Oh, it was never a great passion, I suppose. Not the stuff of ballads or legends, certainly. But we cared for one another -- or at least, I found I cared for her, and believed she cared for me. Our work continued, more and more now as equals (or nearly so) than as master and student. Many and happy were the years that followed, and many were the great workings we made.
Love, though, is no bar to time; it is a thing of mortals, not the Powers, and has no force outside the heart. So it was that I, ageless through my art, did not notice the days that were laid upon her one by one, until finally they weighed so heavily she could not even leave our bed.
"My time is almost up," Tikasai said to me as I sat by her side. "But my life has been full of wonders. I think sometimes perhaps I am still in the snow, and all this has been a dream of my last moments."
"If so, then I am dreaming too," I said.
"If all the things I have seen and done were real," she said, "let me see one more. Teach me the charm to that last door that is unopened."
She meant, of course, the door to my innermost room, the door where lay my greatest working -- that with which I had drawn out my death. At that moment I could not bear the thought of seeing her die, so I taught her the charm, which she mastered easily. That door then opened for us, and I carried her into the workroom.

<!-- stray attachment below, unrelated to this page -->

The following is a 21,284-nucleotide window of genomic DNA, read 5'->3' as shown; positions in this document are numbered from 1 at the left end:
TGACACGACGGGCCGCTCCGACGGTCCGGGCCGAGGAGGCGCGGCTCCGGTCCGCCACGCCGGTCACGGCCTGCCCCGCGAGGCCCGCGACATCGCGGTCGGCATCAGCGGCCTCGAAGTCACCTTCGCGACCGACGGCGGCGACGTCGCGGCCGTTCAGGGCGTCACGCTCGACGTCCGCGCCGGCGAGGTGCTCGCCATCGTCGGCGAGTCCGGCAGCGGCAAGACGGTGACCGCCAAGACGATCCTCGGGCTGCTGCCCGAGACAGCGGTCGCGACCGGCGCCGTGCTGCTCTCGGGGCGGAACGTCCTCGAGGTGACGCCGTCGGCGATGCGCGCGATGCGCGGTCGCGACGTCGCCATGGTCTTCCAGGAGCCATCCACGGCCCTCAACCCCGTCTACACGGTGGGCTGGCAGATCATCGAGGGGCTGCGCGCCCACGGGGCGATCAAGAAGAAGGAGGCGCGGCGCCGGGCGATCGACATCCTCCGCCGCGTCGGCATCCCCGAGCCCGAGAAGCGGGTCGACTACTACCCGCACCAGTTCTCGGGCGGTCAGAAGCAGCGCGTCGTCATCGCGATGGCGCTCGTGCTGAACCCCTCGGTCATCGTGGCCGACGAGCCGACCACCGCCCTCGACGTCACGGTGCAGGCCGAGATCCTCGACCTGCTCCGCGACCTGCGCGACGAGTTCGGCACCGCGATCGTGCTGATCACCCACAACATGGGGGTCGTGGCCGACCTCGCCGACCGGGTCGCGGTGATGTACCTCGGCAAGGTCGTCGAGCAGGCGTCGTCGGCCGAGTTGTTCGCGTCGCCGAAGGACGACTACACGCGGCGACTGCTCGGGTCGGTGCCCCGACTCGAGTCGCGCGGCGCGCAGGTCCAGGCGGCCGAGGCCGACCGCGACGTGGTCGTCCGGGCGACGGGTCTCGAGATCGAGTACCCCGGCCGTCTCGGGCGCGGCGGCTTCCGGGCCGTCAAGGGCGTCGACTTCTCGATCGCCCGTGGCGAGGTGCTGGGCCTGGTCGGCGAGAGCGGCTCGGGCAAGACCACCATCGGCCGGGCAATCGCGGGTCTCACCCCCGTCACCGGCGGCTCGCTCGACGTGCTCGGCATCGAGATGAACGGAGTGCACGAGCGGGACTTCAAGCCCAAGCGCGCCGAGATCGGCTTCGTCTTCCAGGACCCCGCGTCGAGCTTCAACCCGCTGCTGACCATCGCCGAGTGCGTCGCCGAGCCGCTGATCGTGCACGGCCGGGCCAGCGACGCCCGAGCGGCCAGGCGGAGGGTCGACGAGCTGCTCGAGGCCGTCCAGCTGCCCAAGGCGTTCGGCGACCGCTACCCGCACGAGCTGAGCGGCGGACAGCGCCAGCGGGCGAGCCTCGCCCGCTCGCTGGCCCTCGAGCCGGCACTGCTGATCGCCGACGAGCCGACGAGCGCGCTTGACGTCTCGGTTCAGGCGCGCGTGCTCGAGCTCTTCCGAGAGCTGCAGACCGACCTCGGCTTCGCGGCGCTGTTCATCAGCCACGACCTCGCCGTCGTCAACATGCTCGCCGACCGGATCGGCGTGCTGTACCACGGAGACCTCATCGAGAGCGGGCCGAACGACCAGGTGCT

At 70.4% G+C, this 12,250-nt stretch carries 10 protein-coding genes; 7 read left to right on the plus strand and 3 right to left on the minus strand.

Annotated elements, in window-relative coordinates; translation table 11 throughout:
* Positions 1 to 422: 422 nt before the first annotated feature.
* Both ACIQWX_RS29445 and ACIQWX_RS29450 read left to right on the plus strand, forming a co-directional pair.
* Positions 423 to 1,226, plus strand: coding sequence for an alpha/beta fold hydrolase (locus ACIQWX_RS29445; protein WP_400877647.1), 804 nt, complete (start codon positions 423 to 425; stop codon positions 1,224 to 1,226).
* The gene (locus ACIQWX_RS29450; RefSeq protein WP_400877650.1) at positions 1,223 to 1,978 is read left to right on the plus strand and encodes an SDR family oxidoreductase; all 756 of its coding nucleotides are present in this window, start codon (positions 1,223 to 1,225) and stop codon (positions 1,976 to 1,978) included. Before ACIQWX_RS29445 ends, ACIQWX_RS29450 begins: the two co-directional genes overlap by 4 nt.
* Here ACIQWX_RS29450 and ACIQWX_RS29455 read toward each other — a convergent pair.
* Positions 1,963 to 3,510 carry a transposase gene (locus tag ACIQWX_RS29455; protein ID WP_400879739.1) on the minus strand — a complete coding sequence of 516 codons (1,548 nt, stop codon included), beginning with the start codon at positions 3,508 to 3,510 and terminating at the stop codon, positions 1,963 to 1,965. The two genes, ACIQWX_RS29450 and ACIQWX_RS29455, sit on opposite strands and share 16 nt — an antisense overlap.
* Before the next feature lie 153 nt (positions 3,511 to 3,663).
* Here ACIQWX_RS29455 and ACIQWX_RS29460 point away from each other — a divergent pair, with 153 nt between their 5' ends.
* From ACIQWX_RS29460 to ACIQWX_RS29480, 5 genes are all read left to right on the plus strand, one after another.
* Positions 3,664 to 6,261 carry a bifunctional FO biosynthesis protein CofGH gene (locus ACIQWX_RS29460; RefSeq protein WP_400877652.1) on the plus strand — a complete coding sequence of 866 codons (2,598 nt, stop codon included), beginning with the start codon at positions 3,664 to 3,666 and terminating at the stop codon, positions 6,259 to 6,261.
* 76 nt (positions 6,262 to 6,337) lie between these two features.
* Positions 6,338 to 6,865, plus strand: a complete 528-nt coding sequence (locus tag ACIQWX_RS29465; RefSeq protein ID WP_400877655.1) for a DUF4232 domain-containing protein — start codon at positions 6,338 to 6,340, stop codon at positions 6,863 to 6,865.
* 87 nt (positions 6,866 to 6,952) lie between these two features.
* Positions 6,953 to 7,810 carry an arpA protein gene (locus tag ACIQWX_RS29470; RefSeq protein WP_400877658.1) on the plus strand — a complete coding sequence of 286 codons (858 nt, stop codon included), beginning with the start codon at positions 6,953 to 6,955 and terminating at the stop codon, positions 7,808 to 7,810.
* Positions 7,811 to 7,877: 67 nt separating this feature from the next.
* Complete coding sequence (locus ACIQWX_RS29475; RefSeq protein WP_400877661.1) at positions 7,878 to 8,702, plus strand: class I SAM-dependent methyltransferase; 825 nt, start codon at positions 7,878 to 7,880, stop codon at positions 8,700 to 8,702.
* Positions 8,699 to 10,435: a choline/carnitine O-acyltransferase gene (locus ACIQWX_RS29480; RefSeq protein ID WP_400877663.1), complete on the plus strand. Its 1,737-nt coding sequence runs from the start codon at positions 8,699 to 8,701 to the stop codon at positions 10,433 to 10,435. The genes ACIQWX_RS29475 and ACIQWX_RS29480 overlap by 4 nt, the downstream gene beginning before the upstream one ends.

There it sat: still my greatest working, even after all we had done together, untouched for years past counting. I cannot tell you how it works, of course, but suffice to say that at its core was a suit, close like a stocking, stitched of copper thread, which was to cover the whole body, and though Tikasai could barely stand I fitted it onto her. Her life was clearly ebbing, and I began to teach her the charm that would call the working into life.
As I did I began to reflect that when I taught her this, I would have no more secrets from her. She would know all that I had ever known. Nothing but her love would keep her from leaving, teaching those secrets to others; and love, like all mortal things, dies in time. But she would never die.
"What's the matter?" she asked when I hesitated. I saw on her face, with eyes clear for the first time in scores of years, the look of a thief about to escape. "Erkekan?" her fading voice called. "Why are you stopping?"
All of you here know how precious are our greatest treasures; I am amazed, still, when I think of how close I came to losing that which was mine...